A BUBBLE ON THE HORIZON?! Not so fast….🧐
Allison & Deb are here to shed some light on how today’s market is nothing like the housing bubble of 2005-2008!
Is there a housing bubble on the horizon? Will there be a housing crash like in 2008? These questions continue to pop up and we’re here to look at the facts and provide you with an educated market opinion.
- 2008’s interest rates were “adjustable rates”
- Meaning mortgage payments would adjust depending on the interest rate at the time
- When interest rates went up, homeowners’ mortgages would increase as well which lead to an increase in foreclosures.
- Today’s interest rates are “fixed rates”
- Meaning mortgage payments do not adjust with the interest rate
- Since the rate is fixed, or “locked” Homeowners know exactly how much their mortgage will be each month and can financially plan for their payments.
Down Payments & Financing
- In 2008, most home purchases were 100% financed.
- Homeowners had no equity in their homes from the start
- Today, purchasers are putting significant amounts of money down, so they have high equity in their home from the start
- In 2008, the buyers were very unstable
- They had no credit, Bad credit, or a stated income
- Today, buyers are more financially stable
- Buyers today have stellar credit and high income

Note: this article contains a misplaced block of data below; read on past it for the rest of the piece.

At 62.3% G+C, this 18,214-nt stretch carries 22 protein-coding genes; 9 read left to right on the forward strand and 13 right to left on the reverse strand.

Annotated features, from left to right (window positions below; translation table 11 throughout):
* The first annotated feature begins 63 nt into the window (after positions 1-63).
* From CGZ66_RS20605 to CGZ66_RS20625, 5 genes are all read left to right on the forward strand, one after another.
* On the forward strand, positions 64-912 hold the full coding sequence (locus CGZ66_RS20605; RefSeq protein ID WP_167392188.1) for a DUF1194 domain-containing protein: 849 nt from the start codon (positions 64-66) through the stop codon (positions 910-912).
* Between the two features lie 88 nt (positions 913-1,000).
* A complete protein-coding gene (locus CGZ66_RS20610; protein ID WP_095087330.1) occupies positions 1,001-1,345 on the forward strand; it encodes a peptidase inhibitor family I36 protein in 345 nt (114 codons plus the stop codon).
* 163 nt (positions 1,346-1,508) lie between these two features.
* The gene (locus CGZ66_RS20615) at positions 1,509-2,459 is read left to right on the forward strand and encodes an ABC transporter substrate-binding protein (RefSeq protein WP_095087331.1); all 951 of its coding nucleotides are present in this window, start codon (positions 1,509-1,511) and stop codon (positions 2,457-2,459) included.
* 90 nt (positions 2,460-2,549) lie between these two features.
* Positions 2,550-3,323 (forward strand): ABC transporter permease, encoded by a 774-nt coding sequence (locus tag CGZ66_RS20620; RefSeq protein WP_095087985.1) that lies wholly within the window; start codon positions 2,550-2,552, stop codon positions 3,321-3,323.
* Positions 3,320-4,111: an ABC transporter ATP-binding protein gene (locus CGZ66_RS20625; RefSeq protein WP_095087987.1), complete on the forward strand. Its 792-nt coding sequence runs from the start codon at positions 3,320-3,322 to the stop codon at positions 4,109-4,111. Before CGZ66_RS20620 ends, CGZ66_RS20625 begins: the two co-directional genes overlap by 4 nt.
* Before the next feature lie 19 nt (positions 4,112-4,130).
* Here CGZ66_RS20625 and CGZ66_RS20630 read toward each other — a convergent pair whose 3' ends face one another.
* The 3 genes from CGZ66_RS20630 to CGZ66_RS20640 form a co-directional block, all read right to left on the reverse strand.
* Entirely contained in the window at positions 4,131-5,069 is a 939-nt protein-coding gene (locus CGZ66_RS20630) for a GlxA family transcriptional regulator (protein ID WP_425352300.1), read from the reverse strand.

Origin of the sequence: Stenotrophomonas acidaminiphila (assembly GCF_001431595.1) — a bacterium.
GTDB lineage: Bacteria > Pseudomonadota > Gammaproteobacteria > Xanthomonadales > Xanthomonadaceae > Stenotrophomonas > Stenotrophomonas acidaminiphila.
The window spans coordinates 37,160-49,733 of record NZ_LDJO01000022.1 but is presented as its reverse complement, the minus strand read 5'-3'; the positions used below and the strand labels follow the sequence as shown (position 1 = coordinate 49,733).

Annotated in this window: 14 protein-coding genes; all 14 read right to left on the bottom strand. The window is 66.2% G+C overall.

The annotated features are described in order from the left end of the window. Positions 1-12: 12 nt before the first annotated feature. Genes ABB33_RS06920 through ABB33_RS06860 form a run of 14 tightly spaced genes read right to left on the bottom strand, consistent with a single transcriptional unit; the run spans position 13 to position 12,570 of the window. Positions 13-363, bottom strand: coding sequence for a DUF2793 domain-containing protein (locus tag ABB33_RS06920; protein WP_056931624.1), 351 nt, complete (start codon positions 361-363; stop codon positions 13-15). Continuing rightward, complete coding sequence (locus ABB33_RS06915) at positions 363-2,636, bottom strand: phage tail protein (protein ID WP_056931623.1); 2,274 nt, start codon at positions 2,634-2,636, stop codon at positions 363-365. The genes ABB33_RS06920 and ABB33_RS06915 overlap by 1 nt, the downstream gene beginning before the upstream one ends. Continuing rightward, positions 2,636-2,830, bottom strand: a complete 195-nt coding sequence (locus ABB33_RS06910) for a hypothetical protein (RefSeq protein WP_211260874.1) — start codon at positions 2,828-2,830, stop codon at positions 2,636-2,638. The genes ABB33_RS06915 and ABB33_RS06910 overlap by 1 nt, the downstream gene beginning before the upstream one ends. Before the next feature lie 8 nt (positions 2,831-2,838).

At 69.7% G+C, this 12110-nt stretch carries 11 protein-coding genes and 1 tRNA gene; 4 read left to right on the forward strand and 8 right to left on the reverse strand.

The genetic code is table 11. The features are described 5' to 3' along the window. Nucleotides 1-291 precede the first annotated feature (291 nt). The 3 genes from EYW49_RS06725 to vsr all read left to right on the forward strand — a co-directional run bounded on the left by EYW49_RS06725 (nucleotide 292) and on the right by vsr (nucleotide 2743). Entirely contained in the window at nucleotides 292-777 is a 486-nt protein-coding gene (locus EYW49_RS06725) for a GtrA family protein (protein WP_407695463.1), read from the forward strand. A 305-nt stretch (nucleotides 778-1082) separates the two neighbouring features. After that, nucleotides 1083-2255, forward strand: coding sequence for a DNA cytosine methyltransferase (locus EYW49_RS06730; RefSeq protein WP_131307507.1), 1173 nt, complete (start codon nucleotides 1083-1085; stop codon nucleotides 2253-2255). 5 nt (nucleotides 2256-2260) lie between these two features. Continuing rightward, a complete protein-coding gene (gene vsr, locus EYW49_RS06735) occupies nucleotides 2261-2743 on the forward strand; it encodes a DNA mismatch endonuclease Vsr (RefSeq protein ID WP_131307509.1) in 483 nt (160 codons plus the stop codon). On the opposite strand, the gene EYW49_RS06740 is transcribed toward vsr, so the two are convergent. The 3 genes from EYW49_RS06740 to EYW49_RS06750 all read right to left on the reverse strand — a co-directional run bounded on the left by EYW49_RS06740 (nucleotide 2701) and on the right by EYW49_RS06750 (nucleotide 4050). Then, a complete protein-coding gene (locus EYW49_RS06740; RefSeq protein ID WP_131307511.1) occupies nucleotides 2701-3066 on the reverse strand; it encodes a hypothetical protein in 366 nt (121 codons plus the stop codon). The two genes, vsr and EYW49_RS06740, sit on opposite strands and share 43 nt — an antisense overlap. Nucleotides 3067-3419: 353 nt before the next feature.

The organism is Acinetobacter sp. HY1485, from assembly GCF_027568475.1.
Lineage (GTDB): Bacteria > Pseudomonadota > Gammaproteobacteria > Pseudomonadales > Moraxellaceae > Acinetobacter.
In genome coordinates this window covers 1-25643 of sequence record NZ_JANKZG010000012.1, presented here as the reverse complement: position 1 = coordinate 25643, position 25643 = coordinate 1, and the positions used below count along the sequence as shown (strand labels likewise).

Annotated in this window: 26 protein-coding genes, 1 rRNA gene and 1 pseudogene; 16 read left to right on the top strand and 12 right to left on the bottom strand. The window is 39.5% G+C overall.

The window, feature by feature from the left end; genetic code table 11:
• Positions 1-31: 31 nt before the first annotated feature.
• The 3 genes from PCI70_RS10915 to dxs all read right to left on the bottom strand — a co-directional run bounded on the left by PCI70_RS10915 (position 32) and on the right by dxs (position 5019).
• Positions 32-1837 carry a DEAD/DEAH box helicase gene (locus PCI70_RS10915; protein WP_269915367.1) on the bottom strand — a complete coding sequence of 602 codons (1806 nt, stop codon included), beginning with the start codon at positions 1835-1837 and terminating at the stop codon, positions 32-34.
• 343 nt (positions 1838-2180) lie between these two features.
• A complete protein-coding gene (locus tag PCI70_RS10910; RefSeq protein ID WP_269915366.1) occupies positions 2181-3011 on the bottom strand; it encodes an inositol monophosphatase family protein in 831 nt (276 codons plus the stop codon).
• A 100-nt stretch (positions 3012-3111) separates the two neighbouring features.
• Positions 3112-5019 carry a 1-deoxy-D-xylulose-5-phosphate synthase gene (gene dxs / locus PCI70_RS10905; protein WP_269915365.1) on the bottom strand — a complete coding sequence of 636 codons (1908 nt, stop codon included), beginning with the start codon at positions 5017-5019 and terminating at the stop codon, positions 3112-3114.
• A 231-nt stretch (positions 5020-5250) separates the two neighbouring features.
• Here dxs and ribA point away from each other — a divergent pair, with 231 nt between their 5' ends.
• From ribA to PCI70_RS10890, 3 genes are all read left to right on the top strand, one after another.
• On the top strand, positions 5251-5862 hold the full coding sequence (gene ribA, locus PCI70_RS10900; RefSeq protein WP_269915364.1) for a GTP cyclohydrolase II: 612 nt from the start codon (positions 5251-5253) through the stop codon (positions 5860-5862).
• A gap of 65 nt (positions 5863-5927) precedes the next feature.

- In 2008, the majority of loans were short term loans with interest-only payments
- Purchasers had low payments, no principle reduction, and a large balloon payment at the end of a short-term loan
- When loans were converted to include principle, the payments were often doubled.
- Today, principal & interest are built into the mortgage
- Principle reduction is built into the payment
New Home Development
- In 2008, builders were putting homes up faster than the population growth for 10 years
- There was a growing labor force in construction
- Today, new home development is struggling to keep up with population growth for 10 years
- Labor shortage and supply chain disruptions dominate builder issues
- In 2008, false demand was being fueled by flip investors
- Flip investors bought and sold to each other with risky loans
- There was no intent to occupy or rent
- Today, real demand is fueled by institutional landlords purchasing with cash who intended to rent to the population
- Intent to occupy with a renter or owner
In short – the market is unpredictable and we never know for sure, however, based on the numbers and statistics we can confidently assume that there will not be a housing crash for the reasons stated above. The demand for homes in AZ is still high and the supply of homes is still limited.